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The Triangle Shirtwaist Factory Fire: What Happened?

On March 25, 1911, a rag bin caught fire in the Triangle Shirtwaist Factory in New York City, killing 146 workers, mostly young immigrant women — and exposing the unsafe, exploitive working conditions that led to their demise.

Exterior of the Asch Building, site of the 1911 Triangle Shirtwaist Fire.

Exterior of the Asch Building, site of the 1911 Triangle Shirtwaist Fire. Image by Getty Images

The industrial tragedy is remembered as one of the worst in American history. In the early 20th century, thousands of immigrants arrived at Ellis Island, and many found work in the thriving industrial scene. The Triangle Shirtwaist Factory, one of about 450 factories in Manhattan, took up the top three floors of the Asch building, in Greenwich Village, according to It was a sweatshop — the workers, many of them Jewish and Italian women, churned out shirtwaists (button-down blouses) in close-quarters for 12 hours each day for $15 a week.

Vintage shirtwaist ad in the Forward

Vintage shirtwaist ad in the Forward Image by The Forward Archives/Chana Pollack

They were sewing when the fire broke out. revealed the issues and hazards that made surviving nearly impossible: The fire hose was corroded, and there was no sprinkler system; the elevator, able to hold just 12 people, could make only four trips before it broke down; and while there were two stairways leading to the street, the doors were locked. The fire escape was too narrow for everyone, about 600 workers, to quickly file out. Some jumped down the elevator shaft and others out the windows. Many others were burned alive.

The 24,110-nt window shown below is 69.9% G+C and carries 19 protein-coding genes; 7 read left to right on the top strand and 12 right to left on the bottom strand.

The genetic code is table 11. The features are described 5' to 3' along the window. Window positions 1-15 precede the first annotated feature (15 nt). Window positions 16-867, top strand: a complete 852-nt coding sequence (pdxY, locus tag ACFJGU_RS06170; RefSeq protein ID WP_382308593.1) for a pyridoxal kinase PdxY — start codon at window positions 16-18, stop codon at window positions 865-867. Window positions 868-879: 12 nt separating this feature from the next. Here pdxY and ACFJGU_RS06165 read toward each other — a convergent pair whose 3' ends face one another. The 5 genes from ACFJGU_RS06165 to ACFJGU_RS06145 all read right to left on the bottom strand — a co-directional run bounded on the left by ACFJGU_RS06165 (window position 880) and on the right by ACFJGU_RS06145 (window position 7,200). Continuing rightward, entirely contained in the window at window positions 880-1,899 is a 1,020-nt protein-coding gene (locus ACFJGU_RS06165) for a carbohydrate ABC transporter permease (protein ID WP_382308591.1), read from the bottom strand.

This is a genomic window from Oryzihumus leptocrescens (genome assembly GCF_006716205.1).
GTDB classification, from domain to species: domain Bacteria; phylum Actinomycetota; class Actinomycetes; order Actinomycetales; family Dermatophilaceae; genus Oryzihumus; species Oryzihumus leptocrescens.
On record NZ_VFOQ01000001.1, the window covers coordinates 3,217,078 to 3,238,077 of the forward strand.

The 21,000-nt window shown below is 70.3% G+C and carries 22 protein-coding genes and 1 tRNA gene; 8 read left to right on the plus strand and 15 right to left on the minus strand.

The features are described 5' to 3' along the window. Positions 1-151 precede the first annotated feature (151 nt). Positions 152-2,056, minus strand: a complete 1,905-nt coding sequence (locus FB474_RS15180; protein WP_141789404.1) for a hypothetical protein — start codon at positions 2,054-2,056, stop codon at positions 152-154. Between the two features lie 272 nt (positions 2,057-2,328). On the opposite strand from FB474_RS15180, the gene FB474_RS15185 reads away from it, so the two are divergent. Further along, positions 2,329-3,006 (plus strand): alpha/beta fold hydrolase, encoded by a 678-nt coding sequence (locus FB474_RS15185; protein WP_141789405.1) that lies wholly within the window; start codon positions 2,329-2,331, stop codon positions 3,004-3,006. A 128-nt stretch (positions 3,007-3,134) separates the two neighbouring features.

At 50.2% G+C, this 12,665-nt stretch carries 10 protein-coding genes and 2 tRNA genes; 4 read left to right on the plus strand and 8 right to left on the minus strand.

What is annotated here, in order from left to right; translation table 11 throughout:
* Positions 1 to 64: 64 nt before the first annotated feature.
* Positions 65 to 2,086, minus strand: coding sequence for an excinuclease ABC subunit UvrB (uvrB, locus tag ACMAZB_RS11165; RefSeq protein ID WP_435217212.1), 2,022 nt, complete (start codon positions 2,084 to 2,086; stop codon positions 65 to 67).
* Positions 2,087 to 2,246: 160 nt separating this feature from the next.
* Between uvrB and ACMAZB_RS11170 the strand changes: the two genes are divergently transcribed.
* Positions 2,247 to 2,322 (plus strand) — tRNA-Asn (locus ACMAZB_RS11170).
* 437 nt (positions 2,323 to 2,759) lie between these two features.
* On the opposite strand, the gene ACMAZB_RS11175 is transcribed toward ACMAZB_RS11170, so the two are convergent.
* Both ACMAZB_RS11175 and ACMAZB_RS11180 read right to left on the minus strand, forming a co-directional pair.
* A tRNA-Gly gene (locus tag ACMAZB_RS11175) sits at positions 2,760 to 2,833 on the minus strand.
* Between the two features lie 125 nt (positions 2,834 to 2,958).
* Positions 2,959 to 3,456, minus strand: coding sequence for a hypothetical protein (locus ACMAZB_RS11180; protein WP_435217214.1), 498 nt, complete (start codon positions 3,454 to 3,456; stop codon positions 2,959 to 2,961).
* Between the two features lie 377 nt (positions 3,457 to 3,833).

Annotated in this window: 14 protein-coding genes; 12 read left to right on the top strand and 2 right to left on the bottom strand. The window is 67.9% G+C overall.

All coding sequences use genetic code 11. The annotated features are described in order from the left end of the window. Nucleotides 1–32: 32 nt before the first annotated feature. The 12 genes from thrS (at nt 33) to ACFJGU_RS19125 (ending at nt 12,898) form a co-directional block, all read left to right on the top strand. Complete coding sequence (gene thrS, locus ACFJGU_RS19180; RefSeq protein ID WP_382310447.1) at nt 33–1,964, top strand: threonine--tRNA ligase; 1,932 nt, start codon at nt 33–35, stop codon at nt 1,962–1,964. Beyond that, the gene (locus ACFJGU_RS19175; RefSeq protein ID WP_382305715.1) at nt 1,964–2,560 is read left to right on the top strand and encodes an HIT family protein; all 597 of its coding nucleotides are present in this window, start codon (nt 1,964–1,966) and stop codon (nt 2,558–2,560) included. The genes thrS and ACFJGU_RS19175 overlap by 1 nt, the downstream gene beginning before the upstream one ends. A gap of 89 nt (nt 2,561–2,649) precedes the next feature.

The fire brought attention to the dangerous conditions of such factories and eventually led to workplace regulations designed with worker safety in mind.

Vintage shirtwaist ad in the Forward

Vintage shirtwaist ad in the Forward Image by Forward Archives

The Triangle Shirtwaist Fire is widely remembered and memorialized. Leading up to its 108th anniversary, the Triangle Shirtwaist Fire Coalition asked the public to contribute to an art installation in memory of the tragedy. Earlier in the year, Forward archivist Chana Pollack participated in a discussion about the impact of the fire using archival materials from the publication’s coverage of the fire and its aftermath. That was leading up to “Fire in My Mouth,” a composition that premiered in January at the New York Philharmonic. It was a musical and visual retelling of the fire – as well as social commentary on how immigrants are viewed in our country today.

Vintage shirtwaist ad in the Forward

Vintage shirtwaist ad in the Forward Image by Forward Archives

Alyssa Fisher is a writer at the Forward. Email her at [email protected], or follow her on Twitter at @alyssalfisher





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